It continues the theme of the dispossessed, conquered Japanese as the world’s favorite punching bag; everyone, European or Britannian, is extremely racist toward them. The portrayal of racism might seem over-the-top, but I find it incisive and plausible, concentration camps and all. A European commander snarls, ‘What’s wrong with using [the Japanese] as suicide troops? They’re a race that loves to die!’ (referring to kamikaze pilots). Elsewhere, Akito tells Leila, ‘Europeans are all the same. They’re scared of us Japanese because they think we all know karate and are good with swords.’ Leila isn’t exempt, despite her desire to be a white savior to the Japanese. Unlike Lelouch, her mission is smaller-scale and rather than taking over the Japanese revolution, she tries her best to make her countrypeople less heinous to them.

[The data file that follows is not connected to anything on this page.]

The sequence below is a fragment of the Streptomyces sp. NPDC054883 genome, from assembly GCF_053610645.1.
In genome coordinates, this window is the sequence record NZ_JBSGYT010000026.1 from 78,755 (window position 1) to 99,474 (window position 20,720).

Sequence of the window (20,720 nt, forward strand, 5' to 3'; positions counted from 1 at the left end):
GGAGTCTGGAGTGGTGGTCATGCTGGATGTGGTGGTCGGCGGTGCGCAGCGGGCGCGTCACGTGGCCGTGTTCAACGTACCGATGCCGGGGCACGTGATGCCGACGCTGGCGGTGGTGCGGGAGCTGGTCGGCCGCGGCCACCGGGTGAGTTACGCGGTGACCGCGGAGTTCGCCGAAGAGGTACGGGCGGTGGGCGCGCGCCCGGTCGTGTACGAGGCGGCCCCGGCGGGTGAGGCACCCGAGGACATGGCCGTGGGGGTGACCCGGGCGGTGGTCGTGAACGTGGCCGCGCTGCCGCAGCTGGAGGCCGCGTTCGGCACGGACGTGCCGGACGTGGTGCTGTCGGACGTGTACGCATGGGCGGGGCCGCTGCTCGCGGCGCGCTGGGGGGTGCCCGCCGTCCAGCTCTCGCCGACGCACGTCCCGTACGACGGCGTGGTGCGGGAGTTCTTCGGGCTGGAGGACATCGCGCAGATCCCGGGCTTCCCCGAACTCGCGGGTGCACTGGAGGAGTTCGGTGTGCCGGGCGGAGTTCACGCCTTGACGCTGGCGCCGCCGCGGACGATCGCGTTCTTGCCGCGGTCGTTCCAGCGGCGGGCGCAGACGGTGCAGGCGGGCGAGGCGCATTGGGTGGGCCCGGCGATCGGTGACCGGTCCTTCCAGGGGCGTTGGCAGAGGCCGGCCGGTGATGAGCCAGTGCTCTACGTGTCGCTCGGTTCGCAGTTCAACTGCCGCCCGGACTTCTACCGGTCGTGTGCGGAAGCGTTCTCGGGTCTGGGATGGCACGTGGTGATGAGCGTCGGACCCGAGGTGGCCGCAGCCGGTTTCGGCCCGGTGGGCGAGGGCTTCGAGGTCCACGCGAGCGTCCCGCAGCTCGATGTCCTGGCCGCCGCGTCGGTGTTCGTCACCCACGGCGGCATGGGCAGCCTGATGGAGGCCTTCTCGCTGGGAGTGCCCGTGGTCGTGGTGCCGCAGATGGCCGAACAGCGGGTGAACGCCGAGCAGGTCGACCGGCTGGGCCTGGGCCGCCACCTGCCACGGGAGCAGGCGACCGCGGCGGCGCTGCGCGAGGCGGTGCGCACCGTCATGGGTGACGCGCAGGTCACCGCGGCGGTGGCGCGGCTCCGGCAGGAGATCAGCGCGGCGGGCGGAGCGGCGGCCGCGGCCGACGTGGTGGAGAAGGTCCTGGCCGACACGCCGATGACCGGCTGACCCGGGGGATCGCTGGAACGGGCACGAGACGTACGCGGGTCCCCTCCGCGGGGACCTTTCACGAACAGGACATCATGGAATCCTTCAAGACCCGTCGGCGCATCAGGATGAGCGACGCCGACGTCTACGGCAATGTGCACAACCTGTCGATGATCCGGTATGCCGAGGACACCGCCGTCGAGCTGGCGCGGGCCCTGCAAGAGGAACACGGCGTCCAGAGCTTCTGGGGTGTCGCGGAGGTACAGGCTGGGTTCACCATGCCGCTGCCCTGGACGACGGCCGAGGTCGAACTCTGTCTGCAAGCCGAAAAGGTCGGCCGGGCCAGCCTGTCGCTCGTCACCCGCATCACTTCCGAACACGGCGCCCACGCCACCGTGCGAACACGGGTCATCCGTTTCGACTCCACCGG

Despite the intervention of the collective consciousness – and all that geass guff – nobody in Code Geass or Akito the Exiled is ever given the option to leave humanity or the world. There’s an afterlife, of sorts, and some humans can become immortal code-bearers like CC, but at the end of the day they only have each other. This is the only life they get and their only chance. While Lelouch’s arc leads to self-immolation dressed up as self-sacrifice, Leila’s and Akito’s epilogue sees them living in peace, with all their friends alive and intact, their chosen family. Which is about all they can hope for. The world can’t change, and as we later see in Code Geass, the EU’s final fate is to be annexed and conquered by the Britannians. Everything ends, just as Shaing says, in annihilation.